Safety First - Building a NASA Rally Spec Cage
One of the driving forces behind building the OLC2 (vs upgrading the '67) was the desire to make the transition from a street car that is driven on the track to a true track capable car that happens to be street legal. In the four years since the OneLapCamaro was finished we have been fortunate to have been able to participate in a variety of unique and challenging events... but there were several which necessitated more safety equipment than we had in the '67. Hopefully the OLC2 will address those needs with a comprehensive roll cage, fire system, and full selection of safety equipment.
When it came time to build a roll cage the question we had to answer was"what rule set should it be built to?"
The Tire Rack One Lap of America has no rules but some of the other events that we want to run - The Silver State Classic Challenge, Targa Newfoundland, and the Chihuahua Express - have explicit but not necessarily consistent guidelines. Ultimately we chose to build the cage to the most stringent - and logical - rule set we could find:
NASA Rally Sport
. It meets or exceeds most all road course rule sets and essentially follows FIA guidelines. Going this route means that the OLC2 will not only have a cage that we can be confident in but also that we will (we should) qualify for a Log Book as an Open 2WD Heavy car under Rally Sport rules.
The NASA Rally Sport roll cage rules break the construction in to seven required elements with options for each provided within the rule set. Follow along with our design...
Required Element 1 - Main Roll Cage Structure & Backstays
Design 253-3: One piece main hoop, two forward bars tied across the top of the windshield and two straight rear backstays.
while not part of Element 1 we added a bar behind the dash that will tie forward and support the pedal block.
the front bars in to the engine compartment are also not part of Element 1 but we wanted to position them as our work on the front continued. These bars may cause some issues with RS compliance as some groups prefer to see more crumple zone in front of the suspension but we should be OK.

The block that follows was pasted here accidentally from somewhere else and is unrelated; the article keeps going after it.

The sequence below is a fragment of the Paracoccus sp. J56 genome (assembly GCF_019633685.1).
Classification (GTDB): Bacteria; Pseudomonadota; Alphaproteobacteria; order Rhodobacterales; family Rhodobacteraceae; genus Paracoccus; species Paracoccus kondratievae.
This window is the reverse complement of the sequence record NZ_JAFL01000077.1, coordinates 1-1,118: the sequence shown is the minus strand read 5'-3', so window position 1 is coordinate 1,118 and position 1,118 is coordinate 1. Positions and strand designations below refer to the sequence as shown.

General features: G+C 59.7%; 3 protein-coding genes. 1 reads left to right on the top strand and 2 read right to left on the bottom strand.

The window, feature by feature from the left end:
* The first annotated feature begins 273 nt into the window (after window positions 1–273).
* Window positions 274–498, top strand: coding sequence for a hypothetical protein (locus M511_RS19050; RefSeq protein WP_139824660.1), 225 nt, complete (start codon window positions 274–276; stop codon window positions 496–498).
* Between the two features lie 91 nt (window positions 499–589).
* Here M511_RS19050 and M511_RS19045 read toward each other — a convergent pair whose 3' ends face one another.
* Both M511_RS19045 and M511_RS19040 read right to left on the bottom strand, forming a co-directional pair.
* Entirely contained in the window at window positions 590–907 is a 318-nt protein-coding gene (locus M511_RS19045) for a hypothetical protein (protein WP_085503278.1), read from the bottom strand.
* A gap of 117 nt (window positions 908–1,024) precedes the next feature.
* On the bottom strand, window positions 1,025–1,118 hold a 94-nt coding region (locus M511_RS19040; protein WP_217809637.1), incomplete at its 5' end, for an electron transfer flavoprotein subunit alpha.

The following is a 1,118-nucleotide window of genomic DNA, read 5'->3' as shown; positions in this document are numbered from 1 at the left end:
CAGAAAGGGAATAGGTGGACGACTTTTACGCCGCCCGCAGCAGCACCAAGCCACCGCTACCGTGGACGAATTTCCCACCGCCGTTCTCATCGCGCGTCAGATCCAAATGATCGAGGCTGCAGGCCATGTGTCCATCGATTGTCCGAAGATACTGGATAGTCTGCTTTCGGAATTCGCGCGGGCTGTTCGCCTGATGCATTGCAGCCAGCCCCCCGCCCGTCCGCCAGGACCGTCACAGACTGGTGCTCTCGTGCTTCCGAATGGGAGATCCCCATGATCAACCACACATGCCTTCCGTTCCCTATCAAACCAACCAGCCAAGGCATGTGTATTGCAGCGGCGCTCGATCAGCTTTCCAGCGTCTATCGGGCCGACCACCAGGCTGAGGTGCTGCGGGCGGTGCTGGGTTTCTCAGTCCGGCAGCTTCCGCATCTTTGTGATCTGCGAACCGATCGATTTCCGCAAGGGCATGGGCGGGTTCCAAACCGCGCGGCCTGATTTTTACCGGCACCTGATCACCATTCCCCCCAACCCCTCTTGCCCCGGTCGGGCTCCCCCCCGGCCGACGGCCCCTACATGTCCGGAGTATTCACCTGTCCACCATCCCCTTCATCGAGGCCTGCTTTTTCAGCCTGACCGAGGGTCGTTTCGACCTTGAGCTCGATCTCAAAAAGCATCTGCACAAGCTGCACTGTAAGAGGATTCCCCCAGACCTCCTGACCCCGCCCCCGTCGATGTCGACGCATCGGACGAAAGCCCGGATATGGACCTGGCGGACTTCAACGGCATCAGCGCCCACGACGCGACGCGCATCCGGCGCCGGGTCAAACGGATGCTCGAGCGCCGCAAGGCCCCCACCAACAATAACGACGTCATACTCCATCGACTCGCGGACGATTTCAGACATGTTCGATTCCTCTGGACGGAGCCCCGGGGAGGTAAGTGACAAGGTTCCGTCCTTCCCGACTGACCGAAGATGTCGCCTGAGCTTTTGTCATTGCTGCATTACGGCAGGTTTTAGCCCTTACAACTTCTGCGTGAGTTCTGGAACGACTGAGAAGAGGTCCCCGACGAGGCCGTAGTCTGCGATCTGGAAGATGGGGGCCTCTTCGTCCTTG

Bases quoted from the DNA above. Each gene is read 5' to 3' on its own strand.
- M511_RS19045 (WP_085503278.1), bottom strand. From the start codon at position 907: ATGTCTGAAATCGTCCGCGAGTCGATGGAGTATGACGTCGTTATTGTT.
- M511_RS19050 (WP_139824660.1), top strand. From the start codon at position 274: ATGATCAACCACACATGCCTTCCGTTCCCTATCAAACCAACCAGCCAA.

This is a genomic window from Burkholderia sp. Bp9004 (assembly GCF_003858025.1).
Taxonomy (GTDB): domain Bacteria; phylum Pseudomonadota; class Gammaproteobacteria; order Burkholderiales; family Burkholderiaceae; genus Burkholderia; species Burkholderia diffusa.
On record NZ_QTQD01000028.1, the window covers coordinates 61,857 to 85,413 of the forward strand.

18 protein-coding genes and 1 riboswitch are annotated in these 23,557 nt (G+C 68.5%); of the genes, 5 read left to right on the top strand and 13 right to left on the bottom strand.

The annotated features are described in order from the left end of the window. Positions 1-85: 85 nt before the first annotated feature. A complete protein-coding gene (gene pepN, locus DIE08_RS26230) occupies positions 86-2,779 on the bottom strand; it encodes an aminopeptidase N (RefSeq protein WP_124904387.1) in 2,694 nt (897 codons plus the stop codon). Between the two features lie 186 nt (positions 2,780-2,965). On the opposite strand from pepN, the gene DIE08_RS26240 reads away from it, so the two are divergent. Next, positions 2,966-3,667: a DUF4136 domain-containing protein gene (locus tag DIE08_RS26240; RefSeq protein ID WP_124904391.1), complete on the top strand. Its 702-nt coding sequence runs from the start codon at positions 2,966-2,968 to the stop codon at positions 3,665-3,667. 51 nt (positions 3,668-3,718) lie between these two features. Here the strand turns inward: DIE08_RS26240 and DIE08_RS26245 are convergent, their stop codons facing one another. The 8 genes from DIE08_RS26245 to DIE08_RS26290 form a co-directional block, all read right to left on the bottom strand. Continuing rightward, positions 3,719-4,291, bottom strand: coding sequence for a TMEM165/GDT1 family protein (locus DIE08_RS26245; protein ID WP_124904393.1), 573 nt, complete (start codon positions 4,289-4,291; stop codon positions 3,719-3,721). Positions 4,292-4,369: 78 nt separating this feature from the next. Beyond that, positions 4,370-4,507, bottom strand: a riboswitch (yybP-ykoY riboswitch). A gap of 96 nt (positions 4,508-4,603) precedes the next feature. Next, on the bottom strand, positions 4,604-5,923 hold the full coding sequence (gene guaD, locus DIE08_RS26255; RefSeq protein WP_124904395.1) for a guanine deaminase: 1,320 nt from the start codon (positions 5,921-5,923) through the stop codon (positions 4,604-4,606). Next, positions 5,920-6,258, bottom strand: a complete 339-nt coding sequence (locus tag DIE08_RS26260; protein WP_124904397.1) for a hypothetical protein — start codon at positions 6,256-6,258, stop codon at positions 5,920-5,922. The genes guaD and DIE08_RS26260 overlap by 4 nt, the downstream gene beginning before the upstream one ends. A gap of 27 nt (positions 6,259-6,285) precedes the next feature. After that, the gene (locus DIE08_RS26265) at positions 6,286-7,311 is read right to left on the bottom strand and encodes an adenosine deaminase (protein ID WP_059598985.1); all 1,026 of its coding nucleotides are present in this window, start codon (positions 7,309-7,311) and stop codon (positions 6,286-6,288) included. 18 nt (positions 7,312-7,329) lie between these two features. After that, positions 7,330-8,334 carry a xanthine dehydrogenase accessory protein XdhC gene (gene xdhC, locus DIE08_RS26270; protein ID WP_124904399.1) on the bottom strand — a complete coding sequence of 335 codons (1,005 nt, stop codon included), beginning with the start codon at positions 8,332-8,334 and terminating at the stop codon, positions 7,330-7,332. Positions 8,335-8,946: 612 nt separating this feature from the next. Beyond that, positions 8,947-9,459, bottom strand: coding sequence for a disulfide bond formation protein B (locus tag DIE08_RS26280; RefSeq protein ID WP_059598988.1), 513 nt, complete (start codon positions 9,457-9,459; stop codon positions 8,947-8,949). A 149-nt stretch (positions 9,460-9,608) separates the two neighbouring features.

With the main cage framework in place we mocked up some of the future elements
Required Element 2 - Roof Bars
Required Element 3 - Backstay Diagonals
The design for Element 2 and Element 3 ultimately tie in to one another. We chose 253-14 for the roof bars which dictates 253-22 for the backstay diagonals. Essentially these two elements consist of two "V" shapes which meet at the top of the rear main hoop.
This first attempt at the backstay diagonals was quickly scrapped as the diagonals did not end in the proper position. In me mean time work commenced on the next element
Required Element 4 - Main Hoop Diagonal Members
Design 253-7 - an X across the hoop with a separate harness bar that will be behind the X
Backstay diagonals are now in the proper position terminating within 3" of the backstays
Required Element 5 - Sill bars
Required Element 7 - Door Bars
This design ultimately results in three door bars - one horizontal bar parallel to the sill and two bars making an X across the door entry. This design is a variation of 253-9 which uses two shallow U shaped bars which meet in the middle.
which also includes
Required Element 6 - A-pillar reinforcement
also known as an FIA bar.
Looks almost like a '67 with a vent window...
All of the elements are coming together now...
And will all of the required elements in place we added the required gussets - in this case we chose to use "Taco Gussets"
We chose to add some additional protection for the foot wells and will now begin welding everything together...
GM Performance Parts LSA
When it came time to figure out a powerplant for the OLC2 we knew that the new GM Performance Parts line of LS based engines was the logical choice. The LS7 in the OneLapCamaro had been a great foundation for the '67 but for the '69 we knew that we needed more power. The solution was the LSA Engine from GM Performance Parts.